Amend to read: “Controlling Bodies
that govern club competitions which
are purely social or recreational
(that is, competitions that do not
directly or indirectly lead to the
winners being awarded a club title,
qualifying to compete for a district,
national or international title, or
receiving financial rewards within
limits set by the Member National
Authority) can set Conditions of Play
which include aspects of play that
are different from those described
within the Laws of the Sport of
Additional Comments
Law 16.2 currently contains
provision for dealing with timelimited games during international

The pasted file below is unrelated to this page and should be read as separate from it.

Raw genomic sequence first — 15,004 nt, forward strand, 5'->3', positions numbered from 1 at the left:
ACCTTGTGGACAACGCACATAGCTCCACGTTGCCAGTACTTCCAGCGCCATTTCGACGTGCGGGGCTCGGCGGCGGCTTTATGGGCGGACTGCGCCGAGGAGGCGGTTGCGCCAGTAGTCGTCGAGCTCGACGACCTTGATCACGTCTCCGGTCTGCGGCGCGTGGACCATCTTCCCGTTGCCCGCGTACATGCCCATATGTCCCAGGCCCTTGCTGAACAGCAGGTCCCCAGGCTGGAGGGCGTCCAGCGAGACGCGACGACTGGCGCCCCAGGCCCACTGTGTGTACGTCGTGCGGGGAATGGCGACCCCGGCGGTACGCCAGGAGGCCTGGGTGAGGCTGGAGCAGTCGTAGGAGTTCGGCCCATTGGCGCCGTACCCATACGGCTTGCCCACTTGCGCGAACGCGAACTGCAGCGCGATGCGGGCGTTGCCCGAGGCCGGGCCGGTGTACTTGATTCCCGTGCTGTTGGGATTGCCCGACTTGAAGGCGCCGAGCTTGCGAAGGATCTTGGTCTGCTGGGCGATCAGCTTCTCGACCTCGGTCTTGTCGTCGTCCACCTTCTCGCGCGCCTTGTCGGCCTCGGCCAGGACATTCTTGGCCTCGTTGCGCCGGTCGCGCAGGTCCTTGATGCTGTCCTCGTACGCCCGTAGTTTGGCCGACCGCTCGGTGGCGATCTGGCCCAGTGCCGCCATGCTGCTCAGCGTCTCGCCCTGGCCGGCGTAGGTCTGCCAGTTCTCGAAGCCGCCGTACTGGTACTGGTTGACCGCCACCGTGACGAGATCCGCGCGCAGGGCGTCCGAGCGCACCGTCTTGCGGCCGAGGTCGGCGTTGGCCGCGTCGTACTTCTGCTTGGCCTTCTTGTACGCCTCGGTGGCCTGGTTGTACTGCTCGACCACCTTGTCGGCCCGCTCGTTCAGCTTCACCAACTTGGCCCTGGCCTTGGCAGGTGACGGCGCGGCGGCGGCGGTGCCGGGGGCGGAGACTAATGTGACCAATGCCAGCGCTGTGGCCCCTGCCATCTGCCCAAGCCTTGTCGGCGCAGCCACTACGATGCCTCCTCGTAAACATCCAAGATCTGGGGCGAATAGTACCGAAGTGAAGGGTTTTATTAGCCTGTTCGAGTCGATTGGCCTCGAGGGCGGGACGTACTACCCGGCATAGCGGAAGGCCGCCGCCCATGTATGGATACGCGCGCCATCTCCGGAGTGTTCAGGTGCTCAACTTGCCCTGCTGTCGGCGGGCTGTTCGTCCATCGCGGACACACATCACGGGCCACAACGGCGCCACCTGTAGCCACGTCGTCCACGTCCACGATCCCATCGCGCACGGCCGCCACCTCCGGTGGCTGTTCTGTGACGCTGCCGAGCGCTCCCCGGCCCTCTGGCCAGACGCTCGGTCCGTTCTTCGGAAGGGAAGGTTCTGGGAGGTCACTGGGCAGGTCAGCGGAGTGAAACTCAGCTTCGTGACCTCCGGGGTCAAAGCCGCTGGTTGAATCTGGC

events. These provisions are also
relevant to the types of games
described in laws 16.1 and 16.3.
The ‘points won’ is included for
guidance in line with current
procedure at World level.
It was felt there should be
something in the Laws that allows
controlling bodies to re-spot the
jack at the 2-metre mark as an
alternative to re-spotting at one of
3 points currently described in the
laws - including in games other
than sets play.
Updated to clarify the re-spot
The change will define the types of
competition that come within the
scope of this Law.
New Law
Old Law
Amend to read: “If a Controlling
Body decides that it is appropriate
to include regulations for dealing
with slow play, provision for this
must be included within the
Conditions of Play. Controlling
Bodies can adopt or adapt the
following regulations (which are
based on a 15-end game being
played within a two-and-onequarter hour time limit) ...”
Additional Comments
Introducing Slow play regulations.